Screens. Computer screens. Phone screens. Tablet screens. Screens within screens (e.g., iChat, Messenger, etc.). We live by (and through) screens. Sometimes we even die by them. Walk onto any bus or train in a major (or minor) city. Walk down a street in a major (or minor) city. Chances are, the result will be the same: A sea of downturned, blue-lit faces, their attention fixed on a virtual space (a text, a game, a video), often listening to music or audio, closed off to the analog world, simultaneously connected and disconnected. Both a cautionary tale and anti-cautionary tale and how technology can do both bad – connect a teen girl with a potential abductor – and good – help her father find her via her social media accounts, writer-director Aneesh Chaganty’s feature-length debut, Searching, takes a shallow dive into the deep end of the social media/tech pool, but where Chaganty swipes left on the subject, he also delivers an incredibly gripping, engaging suspense thriller, a credit both to a screenplay that mines universal fears parents have about their children and the world, and John Cho’s committed, persuasive performance as an increasingly frantic father desperate to find his lost daughter.
Chaganty doesn’t open Searching with Margot Kim’s (Michelle La) disappearance or the immediate aftermath, but with a moving, Up-inspired montage of Margot, her father, David (Cho), and her late mother, Pamela (Sara Sohn), using old tech and operating systems (old Windows machines) to ground moviegoers in the past. The montage builds on old photos and videos of Margot over the better part of a decade and Pamela’s inevitably futile battle with the cancer that takes her life. The montage sets the stage for David’s controlling overprotectiveness, Margot’s emotional distance from her father, and their inability to connect except superficially via phone (FaceTime) or text updates. While David deals with losing his wife by simply ignoring the pain and grief, Margot naturally turns to the Internet where she can find comfort among supposedly like-minded people.
When Margot doesn’t return from a late-night study session, David understandably becomes concerned. Chaganty takes David through a believable set of emotions, ranging from concern, to doubt, to temporary acceptance (she’s ditched class, she’s with friends). When every potentially positive alternative proves fruitless, David reports Margot as missing to the local, Silicon Valley. They send Vick (Debra Messing), an experienced detective who enlists David in the virtual (online) search for his daughter. While Vick chases down leads in the real world, David begins to piece together Margot’s life over the last few months via her social media accounts. In a bit of sleuthing of his own familiar to anyone who’s forgotten a password, he jumps from account to account until he can reset one password, then a cascade of passwords allowing him access to the equivalent of Margot’s inner life. In Chaganty’s capable hands, it’s far more tense and suspenseful than it sounds.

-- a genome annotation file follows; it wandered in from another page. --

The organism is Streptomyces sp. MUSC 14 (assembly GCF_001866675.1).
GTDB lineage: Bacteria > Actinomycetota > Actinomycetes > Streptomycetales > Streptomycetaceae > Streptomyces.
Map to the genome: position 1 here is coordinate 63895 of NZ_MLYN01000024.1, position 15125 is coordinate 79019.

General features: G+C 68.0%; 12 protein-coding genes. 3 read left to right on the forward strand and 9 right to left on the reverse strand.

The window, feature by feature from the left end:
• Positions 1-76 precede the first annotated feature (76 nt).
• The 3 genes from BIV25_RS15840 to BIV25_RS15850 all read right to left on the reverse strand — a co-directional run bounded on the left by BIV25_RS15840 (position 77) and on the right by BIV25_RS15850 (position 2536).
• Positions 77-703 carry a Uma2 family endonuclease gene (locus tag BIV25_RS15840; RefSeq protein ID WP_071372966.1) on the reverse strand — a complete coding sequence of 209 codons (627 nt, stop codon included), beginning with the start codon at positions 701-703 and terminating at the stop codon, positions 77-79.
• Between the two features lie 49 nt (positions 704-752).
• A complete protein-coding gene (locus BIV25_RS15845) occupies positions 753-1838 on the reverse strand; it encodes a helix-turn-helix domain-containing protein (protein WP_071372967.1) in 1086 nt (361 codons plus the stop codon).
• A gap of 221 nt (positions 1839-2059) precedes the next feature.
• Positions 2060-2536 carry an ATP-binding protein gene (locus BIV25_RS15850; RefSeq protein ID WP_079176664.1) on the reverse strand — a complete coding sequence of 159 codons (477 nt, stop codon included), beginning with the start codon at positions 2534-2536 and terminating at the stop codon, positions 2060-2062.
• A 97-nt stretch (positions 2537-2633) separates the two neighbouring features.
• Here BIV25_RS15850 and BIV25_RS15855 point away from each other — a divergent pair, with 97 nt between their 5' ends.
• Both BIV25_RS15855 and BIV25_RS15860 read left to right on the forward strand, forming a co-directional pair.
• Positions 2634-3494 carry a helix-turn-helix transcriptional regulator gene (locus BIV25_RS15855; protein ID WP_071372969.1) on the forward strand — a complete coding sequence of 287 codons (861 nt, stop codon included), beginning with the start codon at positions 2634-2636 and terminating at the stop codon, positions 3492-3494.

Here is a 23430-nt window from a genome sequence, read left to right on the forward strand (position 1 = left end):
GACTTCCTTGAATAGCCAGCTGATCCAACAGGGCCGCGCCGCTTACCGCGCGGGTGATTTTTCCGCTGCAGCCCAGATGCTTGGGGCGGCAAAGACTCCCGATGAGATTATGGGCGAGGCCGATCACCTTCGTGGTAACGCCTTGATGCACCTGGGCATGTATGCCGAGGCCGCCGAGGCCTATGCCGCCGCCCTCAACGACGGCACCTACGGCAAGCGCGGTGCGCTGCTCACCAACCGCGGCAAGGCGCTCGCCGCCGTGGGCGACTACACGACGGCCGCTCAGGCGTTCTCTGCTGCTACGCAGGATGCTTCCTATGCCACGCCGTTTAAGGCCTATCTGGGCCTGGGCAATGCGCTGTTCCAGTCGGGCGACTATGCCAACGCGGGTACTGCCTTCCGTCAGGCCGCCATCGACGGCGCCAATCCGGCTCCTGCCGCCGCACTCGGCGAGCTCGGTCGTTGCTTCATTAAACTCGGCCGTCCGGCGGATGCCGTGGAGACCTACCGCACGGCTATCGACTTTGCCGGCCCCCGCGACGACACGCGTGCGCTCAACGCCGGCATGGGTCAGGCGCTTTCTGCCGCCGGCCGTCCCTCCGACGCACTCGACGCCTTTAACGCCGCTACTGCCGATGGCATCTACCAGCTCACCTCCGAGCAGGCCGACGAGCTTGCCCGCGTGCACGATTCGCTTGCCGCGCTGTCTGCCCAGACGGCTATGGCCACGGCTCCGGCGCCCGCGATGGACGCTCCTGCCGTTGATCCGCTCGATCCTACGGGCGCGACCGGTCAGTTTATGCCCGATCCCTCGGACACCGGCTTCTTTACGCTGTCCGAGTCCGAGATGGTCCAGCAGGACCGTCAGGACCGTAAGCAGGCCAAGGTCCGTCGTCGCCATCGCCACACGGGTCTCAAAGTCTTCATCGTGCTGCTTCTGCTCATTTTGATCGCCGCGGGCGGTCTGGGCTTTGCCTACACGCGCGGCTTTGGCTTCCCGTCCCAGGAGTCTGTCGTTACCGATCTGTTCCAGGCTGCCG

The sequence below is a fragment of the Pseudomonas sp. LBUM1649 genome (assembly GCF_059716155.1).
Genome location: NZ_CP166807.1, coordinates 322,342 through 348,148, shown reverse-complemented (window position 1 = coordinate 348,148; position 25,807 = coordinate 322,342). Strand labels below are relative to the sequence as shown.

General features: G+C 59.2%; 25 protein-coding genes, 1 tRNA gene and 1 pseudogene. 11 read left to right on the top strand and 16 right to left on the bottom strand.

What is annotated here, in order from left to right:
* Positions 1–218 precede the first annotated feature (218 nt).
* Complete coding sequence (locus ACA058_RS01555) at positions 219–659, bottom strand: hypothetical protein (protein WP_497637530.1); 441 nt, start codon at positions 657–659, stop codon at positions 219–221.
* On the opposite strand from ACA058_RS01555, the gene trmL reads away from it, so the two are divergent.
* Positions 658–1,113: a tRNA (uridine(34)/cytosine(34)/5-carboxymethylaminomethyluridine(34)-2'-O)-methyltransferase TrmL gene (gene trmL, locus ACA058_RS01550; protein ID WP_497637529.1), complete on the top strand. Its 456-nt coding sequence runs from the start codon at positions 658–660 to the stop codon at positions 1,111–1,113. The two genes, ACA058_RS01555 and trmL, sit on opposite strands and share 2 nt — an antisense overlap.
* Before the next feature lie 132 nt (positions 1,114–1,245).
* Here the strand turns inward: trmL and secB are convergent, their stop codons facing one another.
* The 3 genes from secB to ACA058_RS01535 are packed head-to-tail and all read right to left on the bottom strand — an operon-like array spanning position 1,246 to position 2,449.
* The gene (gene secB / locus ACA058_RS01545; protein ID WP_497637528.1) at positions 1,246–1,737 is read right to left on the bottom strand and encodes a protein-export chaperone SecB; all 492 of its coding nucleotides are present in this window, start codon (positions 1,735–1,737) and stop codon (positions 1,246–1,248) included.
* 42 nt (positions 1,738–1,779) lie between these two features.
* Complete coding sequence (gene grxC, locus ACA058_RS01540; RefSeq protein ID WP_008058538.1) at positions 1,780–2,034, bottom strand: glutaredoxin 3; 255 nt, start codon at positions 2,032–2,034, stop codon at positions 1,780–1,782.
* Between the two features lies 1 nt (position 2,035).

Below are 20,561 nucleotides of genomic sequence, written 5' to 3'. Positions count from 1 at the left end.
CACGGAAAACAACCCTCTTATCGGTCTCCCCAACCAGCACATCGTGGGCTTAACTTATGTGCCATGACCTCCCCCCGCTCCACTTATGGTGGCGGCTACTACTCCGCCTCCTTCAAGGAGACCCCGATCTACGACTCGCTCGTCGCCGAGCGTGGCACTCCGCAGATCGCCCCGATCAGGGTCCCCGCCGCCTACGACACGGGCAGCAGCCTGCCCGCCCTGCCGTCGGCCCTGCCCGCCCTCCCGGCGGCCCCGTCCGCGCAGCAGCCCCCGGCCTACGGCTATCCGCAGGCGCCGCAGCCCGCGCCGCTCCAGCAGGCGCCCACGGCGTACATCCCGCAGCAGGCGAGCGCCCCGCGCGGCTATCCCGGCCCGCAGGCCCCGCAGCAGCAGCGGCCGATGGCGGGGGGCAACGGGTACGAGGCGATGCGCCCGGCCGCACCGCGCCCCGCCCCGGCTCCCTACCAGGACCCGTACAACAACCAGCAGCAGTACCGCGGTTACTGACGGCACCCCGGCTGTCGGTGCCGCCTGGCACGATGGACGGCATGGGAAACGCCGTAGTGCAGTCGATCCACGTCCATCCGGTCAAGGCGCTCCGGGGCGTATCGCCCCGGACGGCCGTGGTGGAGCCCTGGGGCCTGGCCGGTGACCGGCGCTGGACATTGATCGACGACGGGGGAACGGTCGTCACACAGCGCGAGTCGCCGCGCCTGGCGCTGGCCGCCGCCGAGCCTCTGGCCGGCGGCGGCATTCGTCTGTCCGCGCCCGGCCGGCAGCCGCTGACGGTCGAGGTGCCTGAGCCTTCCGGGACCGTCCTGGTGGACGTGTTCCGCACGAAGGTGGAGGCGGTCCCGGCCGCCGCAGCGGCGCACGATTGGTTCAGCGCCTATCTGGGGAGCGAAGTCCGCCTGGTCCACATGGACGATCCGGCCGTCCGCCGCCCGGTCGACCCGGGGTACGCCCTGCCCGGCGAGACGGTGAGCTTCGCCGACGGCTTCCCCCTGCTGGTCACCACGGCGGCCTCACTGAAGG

Chaganty lays down important clues about Margot’s past and where she might have gone breadcrumb-style, hinting at her current fate through an online news article wedged into one side of a computer screen while free-flowing texts unspool on one side or dropping clues (look for the school’s mascot and the screen name of Margot’s online-only friend, a background character who keeps making an appearance or even a quote embedded in a background image of another key character). They’re the types of hints, clues, and foreshadowing that repay viewers the second or third time around, but they’re never so heavy-handed or blunt that they give Chaganty’s game away. Chaganty also understands that even the most basic mystery-thriller needs a red herring or two to keep the suspense high and moviegoers continually engaged.
Minus one or two cheats that break away from the point of view of the main characters (i.e., news coverage involving the search with David onscreen), Chaganty keeps the faith with moviegoers, embracing the “all screens all the time” aesthetic to spin out a story that’s ultimately less a cautionary tale (or the opposite) about the dangers of technology or social media, but a simple, straightforward story centered about a grief-stricken father attempting to emotionally reconnect with his daughter. That element alone, carefully pieced together over roughly 100 minutes, ultimately elevates Searching above an admittedly clever conceit (some will say “gimmick” and walk away) into the rare mystery-thriller that delivers on both a story level and an emotional one. On the strength of Searching, Chaganty’s future looks so bright he’ll have to wear sunglasses at night.